I’ve been investing with margin. In my account, I used all the cash to buy stocks. Then, I applied for the bank to extend me margin in my account. As an example, I bought 1000 shares of Artis REIT (AX.UN) with cash. Then, I was able to buy another 3000 shares of Artis REIT (although it could have been any shares with an equal dollar value) on margin, because I only need to provide cash for 30% of the share purchase (of TSX-listed shares over $5.00).
The market has been volatile over the past couple weeks. I bought another stock that cost around $7.00 per share. And to be safe, I didn’t use all my margin. But the problem was that the stock fell in price. When stocks fall, there is less margin available, which could result in a margin call (a requirement to deposit more cash). But worse yet, the shares fell below $5.00, at which point I need to provide 50% of the value in cash (not just 30%).
Suppose I had invested $49,000 in a $7.00 stock by buying 7000 shares. I deposit $15,000 and make the purchase, using $34,000 margin. If the shares fall in price to $6.00, I have $42,000 of stocks, but my $15,000 (that I deposited in cash) is now worth only $12,857. The proportion remains the same, so there’s no margin call, unless I also had other stocks fluctuating. But if the stock falls to $4.00, the “cash” portion is only worth $8,571 and the shares only qualify for 50% margin, so I can only own $17,142. However, I would hold $28,000, so I either need to deposit another $10,858 or sell shares at a loss.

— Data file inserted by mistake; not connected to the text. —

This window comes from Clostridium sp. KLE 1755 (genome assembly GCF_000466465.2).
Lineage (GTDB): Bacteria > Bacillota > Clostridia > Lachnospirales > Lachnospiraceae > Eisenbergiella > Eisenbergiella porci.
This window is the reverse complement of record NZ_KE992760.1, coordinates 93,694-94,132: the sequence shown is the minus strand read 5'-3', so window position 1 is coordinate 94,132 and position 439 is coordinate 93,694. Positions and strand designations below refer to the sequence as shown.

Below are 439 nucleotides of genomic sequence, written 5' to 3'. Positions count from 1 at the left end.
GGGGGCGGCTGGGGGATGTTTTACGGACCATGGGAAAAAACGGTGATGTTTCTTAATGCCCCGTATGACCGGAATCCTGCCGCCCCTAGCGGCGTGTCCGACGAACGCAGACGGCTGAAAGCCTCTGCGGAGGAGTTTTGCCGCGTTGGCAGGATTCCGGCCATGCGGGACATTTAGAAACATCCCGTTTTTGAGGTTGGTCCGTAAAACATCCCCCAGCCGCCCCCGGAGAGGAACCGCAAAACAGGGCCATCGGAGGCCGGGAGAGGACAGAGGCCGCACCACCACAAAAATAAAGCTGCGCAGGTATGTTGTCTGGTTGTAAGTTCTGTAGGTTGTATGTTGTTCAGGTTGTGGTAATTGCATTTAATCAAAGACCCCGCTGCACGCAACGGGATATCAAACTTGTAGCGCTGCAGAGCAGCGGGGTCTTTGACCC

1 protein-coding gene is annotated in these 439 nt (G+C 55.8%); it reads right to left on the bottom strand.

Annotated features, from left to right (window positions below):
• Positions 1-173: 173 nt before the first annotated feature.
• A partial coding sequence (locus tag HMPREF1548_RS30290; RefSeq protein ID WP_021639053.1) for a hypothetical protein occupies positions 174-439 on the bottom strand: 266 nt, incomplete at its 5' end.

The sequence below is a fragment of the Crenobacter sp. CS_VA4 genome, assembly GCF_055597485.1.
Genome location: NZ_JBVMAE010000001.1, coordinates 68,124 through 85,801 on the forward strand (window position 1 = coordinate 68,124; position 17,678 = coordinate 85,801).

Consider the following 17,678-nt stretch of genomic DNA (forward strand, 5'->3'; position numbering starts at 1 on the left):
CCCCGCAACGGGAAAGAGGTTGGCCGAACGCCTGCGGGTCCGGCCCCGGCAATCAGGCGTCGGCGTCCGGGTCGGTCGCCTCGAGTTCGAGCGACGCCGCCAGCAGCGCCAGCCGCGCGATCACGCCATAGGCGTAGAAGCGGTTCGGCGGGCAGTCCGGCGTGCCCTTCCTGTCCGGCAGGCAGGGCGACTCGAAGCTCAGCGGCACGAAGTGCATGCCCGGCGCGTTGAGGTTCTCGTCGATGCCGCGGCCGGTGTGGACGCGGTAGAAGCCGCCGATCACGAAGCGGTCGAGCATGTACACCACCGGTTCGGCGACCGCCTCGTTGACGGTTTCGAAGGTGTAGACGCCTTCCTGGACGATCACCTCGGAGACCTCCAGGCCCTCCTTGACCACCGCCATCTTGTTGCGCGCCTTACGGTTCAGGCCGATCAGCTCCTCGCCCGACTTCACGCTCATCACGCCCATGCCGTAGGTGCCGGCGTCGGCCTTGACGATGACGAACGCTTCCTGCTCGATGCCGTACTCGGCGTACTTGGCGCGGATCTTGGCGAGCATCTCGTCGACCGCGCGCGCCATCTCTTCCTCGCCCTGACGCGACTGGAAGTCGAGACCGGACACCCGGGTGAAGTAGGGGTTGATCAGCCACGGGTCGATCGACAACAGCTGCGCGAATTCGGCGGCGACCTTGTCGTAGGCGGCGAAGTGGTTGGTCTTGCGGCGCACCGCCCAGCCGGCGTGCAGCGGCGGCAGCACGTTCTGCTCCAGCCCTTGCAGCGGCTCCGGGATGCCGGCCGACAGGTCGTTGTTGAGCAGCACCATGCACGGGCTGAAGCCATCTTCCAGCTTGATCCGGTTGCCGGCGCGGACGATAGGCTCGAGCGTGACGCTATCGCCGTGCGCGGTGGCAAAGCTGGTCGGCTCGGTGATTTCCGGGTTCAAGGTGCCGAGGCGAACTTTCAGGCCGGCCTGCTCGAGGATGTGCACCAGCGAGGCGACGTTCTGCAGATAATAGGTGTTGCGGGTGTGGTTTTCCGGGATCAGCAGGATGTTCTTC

A margin call can either be triggered by shares of a single company losing value within a portfolio, or by share prices descending below $5.00 (on the TSX) and not providing as much marginable value. The same could happen for shares that are de-listed from the TSX and moved to the TSX-Venture.